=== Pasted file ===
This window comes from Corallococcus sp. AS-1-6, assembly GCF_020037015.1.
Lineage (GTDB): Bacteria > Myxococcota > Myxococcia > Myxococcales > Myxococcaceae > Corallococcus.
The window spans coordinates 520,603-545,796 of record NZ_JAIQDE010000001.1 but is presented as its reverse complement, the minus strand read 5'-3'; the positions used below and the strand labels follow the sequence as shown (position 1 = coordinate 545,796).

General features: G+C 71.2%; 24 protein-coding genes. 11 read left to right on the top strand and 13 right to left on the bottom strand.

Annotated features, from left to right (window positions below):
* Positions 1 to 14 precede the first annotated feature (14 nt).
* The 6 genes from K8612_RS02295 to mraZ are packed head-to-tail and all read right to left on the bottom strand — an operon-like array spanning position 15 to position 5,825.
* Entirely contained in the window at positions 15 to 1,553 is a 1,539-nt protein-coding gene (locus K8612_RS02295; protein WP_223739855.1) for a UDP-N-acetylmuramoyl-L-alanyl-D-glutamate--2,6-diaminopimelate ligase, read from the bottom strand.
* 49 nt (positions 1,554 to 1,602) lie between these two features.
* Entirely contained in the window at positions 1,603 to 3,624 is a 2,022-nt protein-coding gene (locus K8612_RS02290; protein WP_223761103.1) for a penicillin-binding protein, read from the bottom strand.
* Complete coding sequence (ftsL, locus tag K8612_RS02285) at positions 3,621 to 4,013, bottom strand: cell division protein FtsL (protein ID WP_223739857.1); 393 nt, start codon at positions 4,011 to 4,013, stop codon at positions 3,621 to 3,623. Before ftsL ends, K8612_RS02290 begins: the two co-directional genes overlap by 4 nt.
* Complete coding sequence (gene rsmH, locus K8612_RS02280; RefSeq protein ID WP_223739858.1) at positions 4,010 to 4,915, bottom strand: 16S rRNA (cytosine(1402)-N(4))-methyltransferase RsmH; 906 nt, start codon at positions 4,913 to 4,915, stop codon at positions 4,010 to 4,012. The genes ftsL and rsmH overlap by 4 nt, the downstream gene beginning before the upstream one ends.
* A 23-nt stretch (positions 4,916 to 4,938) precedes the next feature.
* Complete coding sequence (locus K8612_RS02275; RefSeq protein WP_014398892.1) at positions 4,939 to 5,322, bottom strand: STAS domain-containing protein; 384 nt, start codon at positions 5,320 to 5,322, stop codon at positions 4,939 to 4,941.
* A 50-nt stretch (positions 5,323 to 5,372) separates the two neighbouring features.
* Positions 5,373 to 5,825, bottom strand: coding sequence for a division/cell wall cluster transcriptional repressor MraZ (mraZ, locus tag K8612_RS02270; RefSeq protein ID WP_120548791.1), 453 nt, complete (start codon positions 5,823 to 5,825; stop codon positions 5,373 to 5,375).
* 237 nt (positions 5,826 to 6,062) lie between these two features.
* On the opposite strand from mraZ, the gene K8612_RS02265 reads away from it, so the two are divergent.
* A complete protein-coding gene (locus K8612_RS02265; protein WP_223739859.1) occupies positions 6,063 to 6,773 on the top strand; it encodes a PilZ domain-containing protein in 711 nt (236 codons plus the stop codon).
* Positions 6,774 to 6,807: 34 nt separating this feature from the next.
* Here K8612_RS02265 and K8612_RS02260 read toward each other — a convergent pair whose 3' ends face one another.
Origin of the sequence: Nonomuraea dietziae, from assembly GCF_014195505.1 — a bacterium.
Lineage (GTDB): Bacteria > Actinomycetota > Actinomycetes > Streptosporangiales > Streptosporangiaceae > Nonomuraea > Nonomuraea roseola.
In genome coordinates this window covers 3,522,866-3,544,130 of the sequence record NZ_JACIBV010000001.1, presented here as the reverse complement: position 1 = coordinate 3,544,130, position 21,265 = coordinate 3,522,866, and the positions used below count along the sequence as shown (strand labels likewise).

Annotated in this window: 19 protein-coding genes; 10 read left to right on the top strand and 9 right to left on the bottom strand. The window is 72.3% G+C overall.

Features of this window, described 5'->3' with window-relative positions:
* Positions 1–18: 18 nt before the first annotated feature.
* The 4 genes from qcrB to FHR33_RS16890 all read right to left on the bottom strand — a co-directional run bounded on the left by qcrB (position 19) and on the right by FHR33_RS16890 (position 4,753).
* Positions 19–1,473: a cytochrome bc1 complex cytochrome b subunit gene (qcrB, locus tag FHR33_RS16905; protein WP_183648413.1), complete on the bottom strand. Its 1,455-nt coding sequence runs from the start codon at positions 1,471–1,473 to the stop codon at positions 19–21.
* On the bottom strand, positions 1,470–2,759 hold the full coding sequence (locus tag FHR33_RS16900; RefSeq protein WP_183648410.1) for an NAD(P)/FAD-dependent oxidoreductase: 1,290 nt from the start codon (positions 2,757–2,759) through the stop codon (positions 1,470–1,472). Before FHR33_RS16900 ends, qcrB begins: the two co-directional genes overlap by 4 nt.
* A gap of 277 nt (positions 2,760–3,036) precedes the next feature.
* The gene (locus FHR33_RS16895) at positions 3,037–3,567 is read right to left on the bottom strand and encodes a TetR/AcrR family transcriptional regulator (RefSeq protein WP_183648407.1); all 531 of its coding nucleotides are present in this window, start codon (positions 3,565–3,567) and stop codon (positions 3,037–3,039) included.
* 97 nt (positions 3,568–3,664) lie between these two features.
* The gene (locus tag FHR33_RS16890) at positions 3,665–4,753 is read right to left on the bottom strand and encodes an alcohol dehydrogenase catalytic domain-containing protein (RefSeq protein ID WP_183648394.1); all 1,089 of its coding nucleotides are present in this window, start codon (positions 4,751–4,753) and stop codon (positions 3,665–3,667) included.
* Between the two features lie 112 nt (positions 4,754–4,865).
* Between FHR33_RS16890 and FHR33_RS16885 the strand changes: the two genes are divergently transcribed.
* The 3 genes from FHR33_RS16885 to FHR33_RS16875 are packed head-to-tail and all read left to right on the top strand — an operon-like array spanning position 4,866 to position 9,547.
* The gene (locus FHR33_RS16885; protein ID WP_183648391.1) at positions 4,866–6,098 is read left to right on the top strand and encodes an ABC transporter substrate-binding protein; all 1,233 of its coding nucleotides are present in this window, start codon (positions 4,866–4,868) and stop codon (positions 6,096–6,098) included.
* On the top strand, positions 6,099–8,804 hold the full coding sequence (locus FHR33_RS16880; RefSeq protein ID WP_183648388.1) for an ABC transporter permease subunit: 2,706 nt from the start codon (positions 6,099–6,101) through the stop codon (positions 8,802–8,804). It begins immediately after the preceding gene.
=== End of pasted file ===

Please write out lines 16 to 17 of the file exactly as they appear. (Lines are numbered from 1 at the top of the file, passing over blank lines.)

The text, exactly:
* Positions 5,373 to 5,825, bottom strand: coding sequence for a division/cell wall cluster transcriptional repressor MraZ (mraZ, locus tag K8612_RS02270; RefSeq protein ID WP_120548791.1), 453 nt, complete (start codon positions 5,823 to 5,825; stop codon positions 5,373 to 5,375).
* 237 nt (positions 5,826 to 6,062) lie between these two features.